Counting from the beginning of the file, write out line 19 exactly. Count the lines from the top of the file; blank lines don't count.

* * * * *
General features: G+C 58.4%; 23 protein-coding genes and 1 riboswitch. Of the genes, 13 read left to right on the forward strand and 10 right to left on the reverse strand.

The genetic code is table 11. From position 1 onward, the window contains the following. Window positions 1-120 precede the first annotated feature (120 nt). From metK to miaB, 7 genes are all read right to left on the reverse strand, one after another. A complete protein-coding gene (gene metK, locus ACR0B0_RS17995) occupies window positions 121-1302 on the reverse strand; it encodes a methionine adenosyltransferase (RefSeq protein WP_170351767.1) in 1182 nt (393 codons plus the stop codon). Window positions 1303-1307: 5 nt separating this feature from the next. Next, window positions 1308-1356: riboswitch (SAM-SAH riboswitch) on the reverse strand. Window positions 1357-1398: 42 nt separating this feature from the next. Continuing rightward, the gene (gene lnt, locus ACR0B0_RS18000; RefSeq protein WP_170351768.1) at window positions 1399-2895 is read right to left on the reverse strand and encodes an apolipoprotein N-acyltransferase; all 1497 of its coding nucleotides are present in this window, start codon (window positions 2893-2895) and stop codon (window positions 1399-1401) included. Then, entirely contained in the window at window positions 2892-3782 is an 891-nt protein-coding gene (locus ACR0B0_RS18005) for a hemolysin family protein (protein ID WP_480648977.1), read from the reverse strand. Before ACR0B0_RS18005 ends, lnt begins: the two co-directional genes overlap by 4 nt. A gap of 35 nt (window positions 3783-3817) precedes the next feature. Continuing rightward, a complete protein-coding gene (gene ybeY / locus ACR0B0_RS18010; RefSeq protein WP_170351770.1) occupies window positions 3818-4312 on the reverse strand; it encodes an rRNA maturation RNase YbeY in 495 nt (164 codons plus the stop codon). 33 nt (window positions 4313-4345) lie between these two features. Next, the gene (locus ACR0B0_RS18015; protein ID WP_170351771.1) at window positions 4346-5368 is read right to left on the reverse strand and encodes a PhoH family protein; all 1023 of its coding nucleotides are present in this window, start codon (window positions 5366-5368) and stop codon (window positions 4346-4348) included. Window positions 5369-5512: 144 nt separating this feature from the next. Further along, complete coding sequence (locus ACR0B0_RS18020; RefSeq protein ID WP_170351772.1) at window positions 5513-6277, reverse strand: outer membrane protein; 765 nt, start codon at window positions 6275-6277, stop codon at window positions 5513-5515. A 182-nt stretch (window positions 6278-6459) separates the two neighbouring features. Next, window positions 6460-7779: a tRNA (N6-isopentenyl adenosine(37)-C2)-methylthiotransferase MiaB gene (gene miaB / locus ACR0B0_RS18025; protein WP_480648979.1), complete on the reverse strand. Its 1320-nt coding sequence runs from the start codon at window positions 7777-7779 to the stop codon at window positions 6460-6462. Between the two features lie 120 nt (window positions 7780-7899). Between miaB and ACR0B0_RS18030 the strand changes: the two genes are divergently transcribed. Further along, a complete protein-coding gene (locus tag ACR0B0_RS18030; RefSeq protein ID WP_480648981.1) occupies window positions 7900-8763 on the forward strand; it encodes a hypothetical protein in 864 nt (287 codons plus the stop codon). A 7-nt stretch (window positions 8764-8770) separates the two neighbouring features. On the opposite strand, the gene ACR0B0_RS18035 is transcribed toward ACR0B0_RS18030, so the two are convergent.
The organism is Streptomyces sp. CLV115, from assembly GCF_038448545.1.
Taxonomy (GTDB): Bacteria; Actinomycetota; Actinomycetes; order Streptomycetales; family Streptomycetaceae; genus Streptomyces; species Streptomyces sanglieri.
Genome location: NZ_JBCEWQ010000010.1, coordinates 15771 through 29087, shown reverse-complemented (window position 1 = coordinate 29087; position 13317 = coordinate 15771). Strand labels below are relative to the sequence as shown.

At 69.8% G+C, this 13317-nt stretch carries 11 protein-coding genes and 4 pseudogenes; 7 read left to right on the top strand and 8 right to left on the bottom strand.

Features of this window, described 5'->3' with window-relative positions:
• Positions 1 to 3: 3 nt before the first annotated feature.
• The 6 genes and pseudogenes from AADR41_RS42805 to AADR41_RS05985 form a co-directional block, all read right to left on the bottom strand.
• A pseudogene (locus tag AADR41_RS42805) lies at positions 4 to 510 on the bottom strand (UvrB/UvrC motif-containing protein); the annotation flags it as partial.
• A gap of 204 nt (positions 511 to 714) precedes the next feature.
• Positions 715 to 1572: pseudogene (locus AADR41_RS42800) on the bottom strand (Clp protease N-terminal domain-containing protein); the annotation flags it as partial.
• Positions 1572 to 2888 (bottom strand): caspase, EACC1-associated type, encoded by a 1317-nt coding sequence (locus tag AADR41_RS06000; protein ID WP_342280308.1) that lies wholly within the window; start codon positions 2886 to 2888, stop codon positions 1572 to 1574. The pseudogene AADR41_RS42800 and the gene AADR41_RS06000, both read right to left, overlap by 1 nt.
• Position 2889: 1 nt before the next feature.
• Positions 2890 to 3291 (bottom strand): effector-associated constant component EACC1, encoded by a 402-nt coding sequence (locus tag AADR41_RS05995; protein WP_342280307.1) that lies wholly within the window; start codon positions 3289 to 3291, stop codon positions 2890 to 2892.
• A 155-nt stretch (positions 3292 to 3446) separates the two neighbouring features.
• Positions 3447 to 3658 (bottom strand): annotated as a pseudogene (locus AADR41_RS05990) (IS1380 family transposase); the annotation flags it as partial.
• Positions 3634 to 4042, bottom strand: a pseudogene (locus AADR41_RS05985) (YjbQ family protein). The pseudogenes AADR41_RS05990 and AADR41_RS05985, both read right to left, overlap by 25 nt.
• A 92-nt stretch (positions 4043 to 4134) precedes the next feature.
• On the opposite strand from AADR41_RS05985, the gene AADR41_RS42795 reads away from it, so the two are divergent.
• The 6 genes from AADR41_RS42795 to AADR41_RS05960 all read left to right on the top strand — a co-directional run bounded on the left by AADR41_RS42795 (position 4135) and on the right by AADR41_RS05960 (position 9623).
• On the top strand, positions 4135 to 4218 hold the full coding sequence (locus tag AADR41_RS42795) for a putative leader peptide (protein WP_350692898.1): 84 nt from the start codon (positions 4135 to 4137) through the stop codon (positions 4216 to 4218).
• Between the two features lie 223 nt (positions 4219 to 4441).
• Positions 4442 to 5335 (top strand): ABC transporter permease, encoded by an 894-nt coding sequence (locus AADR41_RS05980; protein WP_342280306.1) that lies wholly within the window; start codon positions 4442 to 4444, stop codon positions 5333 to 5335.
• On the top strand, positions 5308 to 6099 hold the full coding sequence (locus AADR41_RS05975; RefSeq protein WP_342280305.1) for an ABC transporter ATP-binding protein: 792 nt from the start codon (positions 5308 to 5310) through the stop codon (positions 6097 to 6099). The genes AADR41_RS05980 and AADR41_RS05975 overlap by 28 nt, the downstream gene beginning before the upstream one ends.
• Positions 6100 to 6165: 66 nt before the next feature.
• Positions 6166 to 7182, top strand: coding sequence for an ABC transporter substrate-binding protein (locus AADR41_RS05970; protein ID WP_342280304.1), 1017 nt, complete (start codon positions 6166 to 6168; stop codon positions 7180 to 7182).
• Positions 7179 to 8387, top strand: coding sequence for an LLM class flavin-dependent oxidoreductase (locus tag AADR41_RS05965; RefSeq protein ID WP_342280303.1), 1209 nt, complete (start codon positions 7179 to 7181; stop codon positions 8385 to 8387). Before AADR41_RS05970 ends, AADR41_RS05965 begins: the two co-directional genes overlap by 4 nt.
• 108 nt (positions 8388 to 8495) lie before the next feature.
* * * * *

• A 92-nt stretch (positions 4043 to 4134) precedes the next feature.